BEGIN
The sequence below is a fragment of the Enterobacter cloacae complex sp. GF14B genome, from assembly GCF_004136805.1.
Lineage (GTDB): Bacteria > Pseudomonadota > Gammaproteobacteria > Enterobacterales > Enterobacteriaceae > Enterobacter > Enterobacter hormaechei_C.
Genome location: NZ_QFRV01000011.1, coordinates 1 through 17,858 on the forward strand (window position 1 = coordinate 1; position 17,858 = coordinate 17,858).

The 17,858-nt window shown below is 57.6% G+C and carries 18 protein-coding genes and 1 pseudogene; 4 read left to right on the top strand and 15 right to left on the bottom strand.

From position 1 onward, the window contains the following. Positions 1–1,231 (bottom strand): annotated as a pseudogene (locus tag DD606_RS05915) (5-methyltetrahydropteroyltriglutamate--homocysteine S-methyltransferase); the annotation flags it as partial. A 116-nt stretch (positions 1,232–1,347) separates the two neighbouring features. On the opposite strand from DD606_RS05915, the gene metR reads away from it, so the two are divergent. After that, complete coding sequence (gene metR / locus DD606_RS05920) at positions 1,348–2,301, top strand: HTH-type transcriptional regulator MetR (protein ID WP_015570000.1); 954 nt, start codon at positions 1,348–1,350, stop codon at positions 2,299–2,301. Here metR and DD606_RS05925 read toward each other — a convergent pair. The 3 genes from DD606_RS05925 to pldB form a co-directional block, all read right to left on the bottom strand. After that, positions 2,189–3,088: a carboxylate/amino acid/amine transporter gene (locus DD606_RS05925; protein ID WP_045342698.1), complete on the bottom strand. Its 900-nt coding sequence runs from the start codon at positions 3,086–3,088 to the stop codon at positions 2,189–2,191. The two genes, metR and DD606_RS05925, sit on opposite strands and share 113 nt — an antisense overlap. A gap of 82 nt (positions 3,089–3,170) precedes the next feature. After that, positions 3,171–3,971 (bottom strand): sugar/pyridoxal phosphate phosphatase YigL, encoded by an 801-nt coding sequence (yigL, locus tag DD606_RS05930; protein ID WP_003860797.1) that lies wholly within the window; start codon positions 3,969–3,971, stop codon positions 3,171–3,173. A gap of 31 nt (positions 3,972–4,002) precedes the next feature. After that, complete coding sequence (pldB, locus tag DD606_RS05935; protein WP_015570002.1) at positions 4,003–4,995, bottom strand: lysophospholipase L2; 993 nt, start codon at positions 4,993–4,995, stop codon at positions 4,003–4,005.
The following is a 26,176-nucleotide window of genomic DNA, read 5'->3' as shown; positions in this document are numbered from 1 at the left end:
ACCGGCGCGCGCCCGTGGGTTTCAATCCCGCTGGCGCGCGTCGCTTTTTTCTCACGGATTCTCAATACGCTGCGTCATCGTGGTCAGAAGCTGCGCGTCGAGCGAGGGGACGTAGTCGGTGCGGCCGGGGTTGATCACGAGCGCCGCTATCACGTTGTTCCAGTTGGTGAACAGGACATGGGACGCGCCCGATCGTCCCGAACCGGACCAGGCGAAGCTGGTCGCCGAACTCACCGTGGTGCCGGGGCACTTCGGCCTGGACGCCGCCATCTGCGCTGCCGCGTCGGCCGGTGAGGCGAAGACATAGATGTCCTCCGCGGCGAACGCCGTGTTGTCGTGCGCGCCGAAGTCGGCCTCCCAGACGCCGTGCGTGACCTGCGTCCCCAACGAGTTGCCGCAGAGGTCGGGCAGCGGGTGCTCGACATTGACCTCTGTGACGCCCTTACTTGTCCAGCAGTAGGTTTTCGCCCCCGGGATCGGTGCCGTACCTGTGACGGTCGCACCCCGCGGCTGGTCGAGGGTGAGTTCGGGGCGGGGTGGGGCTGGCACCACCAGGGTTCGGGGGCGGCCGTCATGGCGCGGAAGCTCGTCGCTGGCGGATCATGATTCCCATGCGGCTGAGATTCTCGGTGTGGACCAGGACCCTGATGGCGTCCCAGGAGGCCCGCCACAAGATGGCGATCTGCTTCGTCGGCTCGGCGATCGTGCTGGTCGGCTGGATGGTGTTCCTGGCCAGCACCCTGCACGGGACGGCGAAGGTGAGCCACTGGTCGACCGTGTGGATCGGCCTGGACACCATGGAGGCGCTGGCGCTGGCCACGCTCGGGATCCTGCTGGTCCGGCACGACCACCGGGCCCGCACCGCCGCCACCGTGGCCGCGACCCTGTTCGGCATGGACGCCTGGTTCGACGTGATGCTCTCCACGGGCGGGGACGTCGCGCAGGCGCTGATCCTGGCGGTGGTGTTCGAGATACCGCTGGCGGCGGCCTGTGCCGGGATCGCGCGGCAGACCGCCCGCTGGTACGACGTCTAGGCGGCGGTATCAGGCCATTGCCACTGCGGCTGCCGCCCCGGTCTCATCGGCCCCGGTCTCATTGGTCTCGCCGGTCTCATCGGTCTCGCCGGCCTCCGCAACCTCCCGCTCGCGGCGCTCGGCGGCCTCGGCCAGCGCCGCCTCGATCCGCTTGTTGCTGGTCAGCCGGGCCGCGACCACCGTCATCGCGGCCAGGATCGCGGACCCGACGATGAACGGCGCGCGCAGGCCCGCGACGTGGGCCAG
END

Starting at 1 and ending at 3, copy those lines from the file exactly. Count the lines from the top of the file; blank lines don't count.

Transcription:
The sequence below is a fragment of the Enterobacter cloacae complex sp. GF14B genome, from assembly GCF_004136805.1.
Lineage (GTDB): Bacteria > Pseudomonadota > Gammaproteobacteria > Enterobacterales > Enterobacteriaceae > Enterobacter > Enterobacter hormaechei_C.
Genome location: NZ_QFRV01000011.1, coordinates 1 through 17,858 on the forward strand (window position 1 = coordinate 1; position 17,858 = coordinate 17,858).